Friday, October 21, 2016

The Donald Chronicles: 20 Days to Trumplessness

Donald's disastrous debate Wednesday was expected to be his last big pre-election debacle, because it was his last political opportunity on the national stage.  Nobody was even counting the Al Smith dinner tonight, a bipartisan affair for charity, in which candidates could take humorous digs at each other while affirming a common commitment to truth, justice and the American Way.

And then he blew it up.

Trump's jokes were so tin-eared, his delivery so bad, that after awhile there wasn't even embarrassed laughter.  And he sprinkled in hateful political comments that drove the assembled NYC plutocrats to actual booing.  Somehow Trump managed to humiliate himself even further, by unmasking himself as a tired dark-hearted husk.

Hillary's jokes were a mixed bag, some very sharp, especially on the page, and her delivery wasn't bad.  But her comments at the end of her time speaking were generous, appropriate and presidential--while still making the contrast between herself and the Donald. The Daily Beast covers this.

 When they make the movie of this campaign, this dinner will be what the Army-McCarthy hearing moment was to Joe McCarthy--the moment of revelation to everyone in the room, and everyone watching.  He may have a sad alt.right afterlife, but he's clearly always wanted the respect of people in that room, and he lost it in a particularly obvious way.  His wife's face said it all. Wednesday's debate was the end of Trump for President. This dinner was the end of Trump.

Except of course for the next 19 days until election day.

As for the debate reaction, Thursday morning's was much like Wednesday night's.  The biggest loser, according to GOPers quoted in Politico, were down-ballot Republican candidates.  With his threat to not accept the election results, he gave more voters more reason to repudiate him with one big pull of the lever marked D (so to speak.)  (Trump did walk back his statement a bit on Thursday, however, saying he would accept "a clear result.")

On the other hand, Hillary Clinton was getting more praise--especially from and about women.   Melissa Batchelor Warnke in the LATimes was especially eloquent.

Warnke also quotes Clinton from the debate that should be a joke (akin to one President Obama made at the White House Correspondents dinner in 2011), but unfortunately isn't.

“Back in the 1970s, I worked for the Children’s Defense Fund. And I was taking on discrimination against African American kids in schools. He was getting sued by the Justice Department for racial discrimination in his apartment buildings.

“In the 1980s, I was working to reform the schools in Arkansas. He was borrowing $14 million from his father to start his businesses.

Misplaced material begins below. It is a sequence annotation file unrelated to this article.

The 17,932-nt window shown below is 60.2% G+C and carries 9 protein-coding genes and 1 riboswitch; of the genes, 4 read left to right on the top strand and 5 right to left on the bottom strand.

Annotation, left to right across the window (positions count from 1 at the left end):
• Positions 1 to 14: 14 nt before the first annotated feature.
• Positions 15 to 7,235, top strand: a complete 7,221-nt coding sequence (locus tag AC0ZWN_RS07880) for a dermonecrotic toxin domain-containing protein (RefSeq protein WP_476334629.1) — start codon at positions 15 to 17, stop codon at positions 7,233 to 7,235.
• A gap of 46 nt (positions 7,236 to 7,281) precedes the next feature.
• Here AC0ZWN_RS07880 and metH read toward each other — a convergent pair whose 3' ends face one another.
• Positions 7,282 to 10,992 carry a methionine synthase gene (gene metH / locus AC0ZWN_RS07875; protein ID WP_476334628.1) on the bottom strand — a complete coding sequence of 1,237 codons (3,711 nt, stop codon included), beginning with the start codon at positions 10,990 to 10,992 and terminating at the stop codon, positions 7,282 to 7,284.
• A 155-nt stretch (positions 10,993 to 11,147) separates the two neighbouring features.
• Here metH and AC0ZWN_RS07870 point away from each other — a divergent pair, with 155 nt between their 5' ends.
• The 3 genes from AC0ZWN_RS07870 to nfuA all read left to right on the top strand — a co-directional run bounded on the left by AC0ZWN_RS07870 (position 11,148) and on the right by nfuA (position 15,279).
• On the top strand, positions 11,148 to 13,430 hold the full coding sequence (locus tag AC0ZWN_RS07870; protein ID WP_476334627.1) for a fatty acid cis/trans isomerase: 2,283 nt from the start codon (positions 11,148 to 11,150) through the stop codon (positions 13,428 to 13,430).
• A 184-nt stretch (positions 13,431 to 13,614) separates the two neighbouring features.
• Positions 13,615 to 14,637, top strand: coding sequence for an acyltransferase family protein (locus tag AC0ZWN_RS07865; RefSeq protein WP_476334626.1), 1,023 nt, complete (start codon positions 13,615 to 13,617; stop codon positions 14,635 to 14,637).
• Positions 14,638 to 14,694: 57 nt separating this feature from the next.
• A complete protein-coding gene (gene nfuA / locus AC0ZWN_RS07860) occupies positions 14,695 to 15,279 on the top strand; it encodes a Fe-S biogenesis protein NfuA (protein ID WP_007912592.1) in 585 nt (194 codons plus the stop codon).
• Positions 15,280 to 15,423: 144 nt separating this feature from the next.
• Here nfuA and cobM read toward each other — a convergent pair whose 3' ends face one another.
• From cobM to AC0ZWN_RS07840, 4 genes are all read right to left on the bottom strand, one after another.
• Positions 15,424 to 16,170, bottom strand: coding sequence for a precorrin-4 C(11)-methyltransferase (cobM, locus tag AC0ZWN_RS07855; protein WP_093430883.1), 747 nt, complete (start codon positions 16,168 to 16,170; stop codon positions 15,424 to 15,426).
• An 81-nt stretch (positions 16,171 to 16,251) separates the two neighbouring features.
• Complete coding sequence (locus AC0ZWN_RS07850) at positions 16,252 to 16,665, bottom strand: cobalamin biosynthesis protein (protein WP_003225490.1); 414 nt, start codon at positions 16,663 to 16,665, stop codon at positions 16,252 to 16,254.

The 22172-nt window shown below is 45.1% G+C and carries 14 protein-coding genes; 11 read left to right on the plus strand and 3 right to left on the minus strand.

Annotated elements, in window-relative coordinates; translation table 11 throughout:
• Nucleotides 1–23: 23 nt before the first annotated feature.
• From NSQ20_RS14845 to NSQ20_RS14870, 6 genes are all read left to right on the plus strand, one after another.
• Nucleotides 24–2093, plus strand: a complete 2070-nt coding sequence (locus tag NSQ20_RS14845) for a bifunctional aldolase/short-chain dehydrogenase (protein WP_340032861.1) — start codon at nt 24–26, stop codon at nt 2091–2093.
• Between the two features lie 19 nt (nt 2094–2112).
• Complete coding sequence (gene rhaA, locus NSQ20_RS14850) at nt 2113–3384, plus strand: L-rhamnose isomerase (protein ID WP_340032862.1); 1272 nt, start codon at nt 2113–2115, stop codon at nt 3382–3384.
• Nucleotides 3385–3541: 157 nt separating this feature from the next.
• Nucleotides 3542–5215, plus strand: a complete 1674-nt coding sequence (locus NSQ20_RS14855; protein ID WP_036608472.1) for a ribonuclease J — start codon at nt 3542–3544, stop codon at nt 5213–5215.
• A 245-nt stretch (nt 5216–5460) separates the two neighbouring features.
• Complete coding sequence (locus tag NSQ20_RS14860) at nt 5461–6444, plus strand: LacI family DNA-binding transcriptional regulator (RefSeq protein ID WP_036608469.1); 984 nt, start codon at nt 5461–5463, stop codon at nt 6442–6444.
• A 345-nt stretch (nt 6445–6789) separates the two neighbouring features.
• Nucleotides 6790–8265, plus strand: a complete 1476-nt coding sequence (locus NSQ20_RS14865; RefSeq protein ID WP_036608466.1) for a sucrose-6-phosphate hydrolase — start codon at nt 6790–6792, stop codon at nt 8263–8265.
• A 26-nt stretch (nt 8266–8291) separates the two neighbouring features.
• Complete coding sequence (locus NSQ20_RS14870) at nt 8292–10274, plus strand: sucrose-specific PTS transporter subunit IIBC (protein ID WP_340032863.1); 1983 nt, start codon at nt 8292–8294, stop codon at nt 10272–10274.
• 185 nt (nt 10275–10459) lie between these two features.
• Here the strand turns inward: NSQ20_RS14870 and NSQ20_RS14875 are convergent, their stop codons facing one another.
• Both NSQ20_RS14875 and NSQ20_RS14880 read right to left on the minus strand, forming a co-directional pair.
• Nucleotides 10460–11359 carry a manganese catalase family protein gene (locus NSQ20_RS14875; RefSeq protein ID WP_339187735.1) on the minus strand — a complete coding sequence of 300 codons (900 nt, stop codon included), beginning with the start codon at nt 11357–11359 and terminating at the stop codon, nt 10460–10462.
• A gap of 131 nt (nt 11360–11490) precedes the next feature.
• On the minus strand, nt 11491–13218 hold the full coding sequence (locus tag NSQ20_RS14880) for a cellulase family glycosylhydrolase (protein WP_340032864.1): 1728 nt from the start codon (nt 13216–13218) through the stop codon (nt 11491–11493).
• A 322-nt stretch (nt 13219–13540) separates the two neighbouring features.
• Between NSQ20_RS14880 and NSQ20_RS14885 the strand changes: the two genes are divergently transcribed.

“In the 1990s, I went to Beijing and I said women’s rights are human rights. He insulted a former Miss Universe, Alicia Machado, called her an eating machine.

“And on the day when I was in the Situation Room, monitoring the raid that brought Osama bin Laden to justice, he was hosting the ‘Celebrity Apprentice.’”

But the most politically interesting situation on Thursday wasn't the presidential race.  It was the Senate race in Florida, and the favored Republican candidate (and former Senator and Prez candidate) Marco Rubio.

Rubio made some mild news in recent days, by pledging to serve his six year term (which means he wouldn't run for Prez again in 2020) and by being just about the only voice to warn fellow Republicans against using Wikileaks material and thereby give political credibility to material stolen and perhaps altered by a foreign power, in this case Russia, in order to influence the elections. “Further, I want to warn my fellow Republicans who may want to capitalize politically on these leaks: Today it is the Democrats. Tomorrow it could be us,” he said.

These two statements sound like Rubio's return to a more independent--and sane--approach to issues, and a seemingly new commitment to the Senate.  (He said it might take him more than one term to accomplish his goals.)

But he failed to take the next step, and repudiate his endorsement of Trump.  For that, he took the full rhetorical assault of President Obama during his campaign speech in Miami.

"How can you call him a ‘con artist’ and ‘dangerous’ and object to all the controversial things he says and then say, 'But I'm still gonna vote for him?' C'mon, man!"

“It is the height of cynicism. That's the sign of somebody who will say anything, do anything, pretend to be anybody, just to get elected. And you know what? If you're willing to be anybody just to be somebody, then you don't have the leadership that Florida needs in the United States’ Senate," Obama said before urging the crowd to vote for Rubio’s opponent, U.S. Rep. Patrick Murphy.

This might have taken Rubio by surprise.  There was a story just days ago that the Dems were moving resources previously committed to supporting Murphy to other states, so it seemed they were giving up on the Florida Senate race.  Apparently not.  And chaining Rubio to his tormentor Trump may be the unkindest cut of all. (Below: Obama audience in Miami, a great photo from the NYTimes.)

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